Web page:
At EkaCare, deep learning powers key capabilities that improve healthcare experiences for millions of users. Across all our verticals, we have deeply integrated multiple DNN models to enrich the user experience.
In Eka’s journey so far, we have tried multiple approaches around the development and deployment of DNN models, using 3rd party services, as well as developing in-house capabilities. Through this article, we will explore different use cases of machine learning at EkaCare, along with the nuances in each of the pipelines. We also dive into the considerations involved while scaling these pipelines while keeping the cost in check.
EkaCare is India’s one of the leading PHR applications, where users can securely store, access, and share different types of health records such as their lab reports, prescriptions, discharge summaries, and medical history. Users can track their longitudinal health journey and get medically meaningful insights. Few screenshots of our PHR applications are shown in the image below.
We facilitate our users to readily organize and gather their medical records through our Gmail sync feature. Using our sophisticated document understanding transformer-based models we are able to automatically classify different types of medical records ranging from prescriptions, and lab reports to MRI scans, and differentiate them from documents that are medically irrelevant. This entire process entails no human intervention, thereby guaranteeing the utmost levels of privacy for our users.
Lab reports and digital prescriptions are further parsed to convert unstructured information into structured. We identify different types of entities and perform linking to their unified identifiers. In addition, we also identify user profiles based on name, age, and gender. This is what enables EkaCare to automatically consolidate lab vitals of a user across different laboratories in India, and to enable our users to see longitudinal trends.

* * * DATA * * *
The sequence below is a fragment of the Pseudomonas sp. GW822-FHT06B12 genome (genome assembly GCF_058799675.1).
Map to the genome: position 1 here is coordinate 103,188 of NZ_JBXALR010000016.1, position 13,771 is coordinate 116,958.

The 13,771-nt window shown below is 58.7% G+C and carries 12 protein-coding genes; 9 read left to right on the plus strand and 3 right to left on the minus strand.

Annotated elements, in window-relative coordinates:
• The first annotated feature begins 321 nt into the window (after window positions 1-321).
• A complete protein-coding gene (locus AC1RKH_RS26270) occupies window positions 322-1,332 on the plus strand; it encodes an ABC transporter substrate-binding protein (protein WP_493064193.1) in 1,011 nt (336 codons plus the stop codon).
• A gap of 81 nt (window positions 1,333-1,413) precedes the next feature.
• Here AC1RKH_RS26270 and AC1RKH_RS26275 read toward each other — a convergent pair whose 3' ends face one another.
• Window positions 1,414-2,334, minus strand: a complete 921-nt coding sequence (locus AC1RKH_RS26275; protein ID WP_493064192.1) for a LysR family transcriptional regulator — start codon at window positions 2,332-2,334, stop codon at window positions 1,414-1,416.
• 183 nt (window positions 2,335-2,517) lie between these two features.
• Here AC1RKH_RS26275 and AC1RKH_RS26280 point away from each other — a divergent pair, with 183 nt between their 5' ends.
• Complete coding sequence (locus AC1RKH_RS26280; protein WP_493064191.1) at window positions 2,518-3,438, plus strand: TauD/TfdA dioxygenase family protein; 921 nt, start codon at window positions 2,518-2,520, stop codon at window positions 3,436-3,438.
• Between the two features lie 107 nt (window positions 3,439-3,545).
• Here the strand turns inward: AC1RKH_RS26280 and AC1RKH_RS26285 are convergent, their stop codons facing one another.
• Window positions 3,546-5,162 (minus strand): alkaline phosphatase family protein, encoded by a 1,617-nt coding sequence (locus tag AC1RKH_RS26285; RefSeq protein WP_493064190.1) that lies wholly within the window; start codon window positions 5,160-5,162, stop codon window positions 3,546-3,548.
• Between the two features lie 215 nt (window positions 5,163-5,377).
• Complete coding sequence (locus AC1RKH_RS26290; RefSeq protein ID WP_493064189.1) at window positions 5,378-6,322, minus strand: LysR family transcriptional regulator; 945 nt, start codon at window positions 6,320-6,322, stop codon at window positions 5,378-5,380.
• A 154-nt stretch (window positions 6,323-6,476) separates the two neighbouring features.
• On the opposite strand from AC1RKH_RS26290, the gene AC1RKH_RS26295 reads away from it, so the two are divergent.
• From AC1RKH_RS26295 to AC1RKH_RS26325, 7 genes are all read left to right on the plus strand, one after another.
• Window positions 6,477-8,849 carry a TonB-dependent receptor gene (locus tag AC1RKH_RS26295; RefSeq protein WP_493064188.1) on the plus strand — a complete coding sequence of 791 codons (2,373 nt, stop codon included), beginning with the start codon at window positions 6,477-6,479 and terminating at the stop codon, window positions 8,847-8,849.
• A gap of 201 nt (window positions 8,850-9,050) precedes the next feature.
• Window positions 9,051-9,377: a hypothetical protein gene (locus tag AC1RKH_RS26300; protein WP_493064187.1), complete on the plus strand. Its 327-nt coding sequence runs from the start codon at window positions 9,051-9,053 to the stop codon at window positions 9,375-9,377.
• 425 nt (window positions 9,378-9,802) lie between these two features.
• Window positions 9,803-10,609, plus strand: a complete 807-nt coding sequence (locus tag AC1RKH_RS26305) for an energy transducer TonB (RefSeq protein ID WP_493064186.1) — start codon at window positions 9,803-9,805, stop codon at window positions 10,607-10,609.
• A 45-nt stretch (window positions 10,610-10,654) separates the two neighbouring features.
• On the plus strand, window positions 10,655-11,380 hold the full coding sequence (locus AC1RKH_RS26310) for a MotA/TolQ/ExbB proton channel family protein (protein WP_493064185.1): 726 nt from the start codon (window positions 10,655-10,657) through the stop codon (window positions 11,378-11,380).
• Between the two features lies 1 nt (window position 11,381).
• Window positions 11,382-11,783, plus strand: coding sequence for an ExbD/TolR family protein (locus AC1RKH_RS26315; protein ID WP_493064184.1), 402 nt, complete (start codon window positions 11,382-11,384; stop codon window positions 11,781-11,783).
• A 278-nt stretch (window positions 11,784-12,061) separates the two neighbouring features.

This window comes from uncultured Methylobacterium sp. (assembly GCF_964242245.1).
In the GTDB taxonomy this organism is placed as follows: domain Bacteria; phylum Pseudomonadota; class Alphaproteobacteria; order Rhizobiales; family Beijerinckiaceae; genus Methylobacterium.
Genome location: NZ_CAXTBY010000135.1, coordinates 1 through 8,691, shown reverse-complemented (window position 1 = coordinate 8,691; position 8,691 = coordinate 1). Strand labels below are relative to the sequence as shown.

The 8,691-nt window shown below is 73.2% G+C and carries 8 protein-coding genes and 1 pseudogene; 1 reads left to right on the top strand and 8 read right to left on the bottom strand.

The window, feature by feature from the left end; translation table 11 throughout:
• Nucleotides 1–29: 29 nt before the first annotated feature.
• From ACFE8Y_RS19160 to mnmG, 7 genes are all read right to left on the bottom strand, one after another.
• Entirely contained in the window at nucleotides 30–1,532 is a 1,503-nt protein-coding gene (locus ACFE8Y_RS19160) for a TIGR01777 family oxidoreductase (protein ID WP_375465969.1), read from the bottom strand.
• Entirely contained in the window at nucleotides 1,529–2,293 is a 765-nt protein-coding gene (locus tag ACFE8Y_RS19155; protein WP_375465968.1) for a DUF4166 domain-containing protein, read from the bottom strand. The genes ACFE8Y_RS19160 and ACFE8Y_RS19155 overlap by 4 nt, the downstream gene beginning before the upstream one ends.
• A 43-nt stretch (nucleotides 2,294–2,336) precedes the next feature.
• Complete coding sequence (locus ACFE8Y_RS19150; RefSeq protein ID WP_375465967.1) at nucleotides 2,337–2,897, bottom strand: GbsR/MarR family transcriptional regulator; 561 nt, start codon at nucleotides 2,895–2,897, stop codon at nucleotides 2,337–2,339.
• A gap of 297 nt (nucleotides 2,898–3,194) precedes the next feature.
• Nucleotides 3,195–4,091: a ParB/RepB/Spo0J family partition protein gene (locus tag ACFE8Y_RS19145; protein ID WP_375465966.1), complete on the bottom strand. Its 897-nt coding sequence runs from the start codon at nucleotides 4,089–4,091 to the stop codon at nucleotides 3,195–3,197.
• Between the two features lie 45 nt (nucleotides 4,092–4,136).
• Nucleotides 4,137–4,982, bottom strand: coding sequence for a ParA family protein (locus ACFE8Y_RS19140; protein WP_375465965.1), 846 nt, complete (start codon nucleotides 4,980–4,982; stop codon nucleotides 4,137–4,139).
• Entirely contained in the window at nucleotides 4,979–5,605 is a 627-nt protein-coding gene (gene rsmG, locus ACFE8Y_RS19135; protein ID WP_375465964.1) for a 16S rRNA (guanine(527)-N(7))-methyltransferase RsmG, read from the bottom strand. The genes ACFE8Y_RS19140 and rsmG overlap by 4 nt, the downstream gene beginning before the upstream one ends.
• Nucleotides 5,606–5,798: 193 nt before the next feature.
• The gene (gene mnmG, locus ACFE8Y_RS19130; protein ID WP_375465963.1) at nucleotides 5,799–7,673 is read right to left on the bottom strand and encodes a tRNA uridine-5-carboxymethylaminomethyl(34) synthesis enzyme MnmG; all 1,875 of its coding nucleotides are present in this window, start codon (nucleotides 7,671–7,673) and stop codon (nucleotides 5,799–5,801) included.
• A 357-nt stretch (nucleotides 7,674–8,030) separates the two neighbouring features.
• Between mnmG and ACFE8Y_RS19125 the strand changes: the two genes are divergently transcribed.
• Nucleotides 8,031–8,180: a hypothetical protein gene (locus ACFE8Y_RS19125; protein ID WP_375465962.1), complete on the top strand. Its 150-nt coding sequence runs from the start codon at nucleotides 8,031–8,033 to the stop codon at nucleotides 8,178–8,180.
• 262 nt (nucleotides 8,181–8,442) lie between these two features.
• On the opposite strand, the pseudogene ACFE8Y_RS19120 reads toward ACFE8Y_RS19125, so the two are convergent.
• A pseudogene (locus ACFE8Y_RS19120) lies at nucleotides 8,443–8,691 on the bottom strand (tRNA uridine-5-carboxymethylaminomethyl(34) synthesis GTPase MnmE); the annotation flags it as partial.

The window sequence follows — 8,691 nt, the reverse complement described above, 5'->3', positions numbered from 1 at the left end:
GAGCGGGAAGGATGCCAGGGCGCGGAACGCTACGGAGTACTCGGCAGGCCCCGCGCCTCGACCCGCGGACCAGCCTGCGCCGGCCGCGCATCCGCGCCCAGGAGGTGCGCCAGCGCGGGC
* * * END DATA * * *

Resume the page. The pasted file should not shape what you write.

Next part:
We have an intricate pipeline of multiple deep-learning models to enable the features as mentioned earlier. Furthermore, since the source of these documents vary from self-uploads, to gmail sync to the ones fetched within the ABDM ecosystem, the expectation of SLA varies considerably. Owing to reasonably high traffic (north of 100K documents per day at the time of writing this article), and varied range of SLA expectations, we have set up multiple AWS SQS queues to create a priority order for their parsing. The messages are pushed to a common queue by multiple producers, then they are routed to their respective priority queue based on source.
EkaCare is a connected healthcare ecosystem for patients and doctors, we provide an EMR (Electronic Medical Record) tool for doctors to create prescriptions and manage their practice. While creating prescriptions doctors can search medical entities in Eka’s medical knowledgebase, which are essentially based on SNOMED and LOINC Ontology. These standard terminologies help in ensuring interoperability across systems and consolidated analytics for the doctors.
Due to factors such as high OPD traffic, the descriptive nature of symptoms and diagnosis, and prior behavioral patterns, doctors at times prefer to write free text beyond auto-suggest. This free text could be cases where symptoms are written in the way the patient has described (Eg: Head is spinning) or the doctor would like to capture a more nuanced diagnosis with properties (Eg: No h/o of Dm2, htn or example in ). To make sense of this textual content, Eka has developed its own NER / NEL system (called Alchemist) tuned for medical entities often used in prescriptions. Alchemist is based on a transformer model and is trained on both openly available. We find that cloud solutions for this problem still do not work as well in the Indian context due to the presence of short hands, colloquial language, and nuances specific to medical specialties.
Another challenge we faced was that while prescribing medications, doctors tend to write advices or devices (like Blood pressure monitor, thumb split) in the same input meant for medications. This is a challenge since we have product flows like the medication reminder that are built for drugs and having an advice creates a bad user experience. To alleviate this, we have BERT-based classification model that is invoked at every search selection to check if the entity is an advice or a device.
On our EMR tool, we have support chat integration to help our doctors with their queries and also for new doctors to show their interest in using the tool. These queries range from feature requests/explanations, bugs in the tool, sales, and leads. Initially, maintaining good visibility over the conversations was taxing, since these exchanges had to be manually examined and tagged to one of the classes.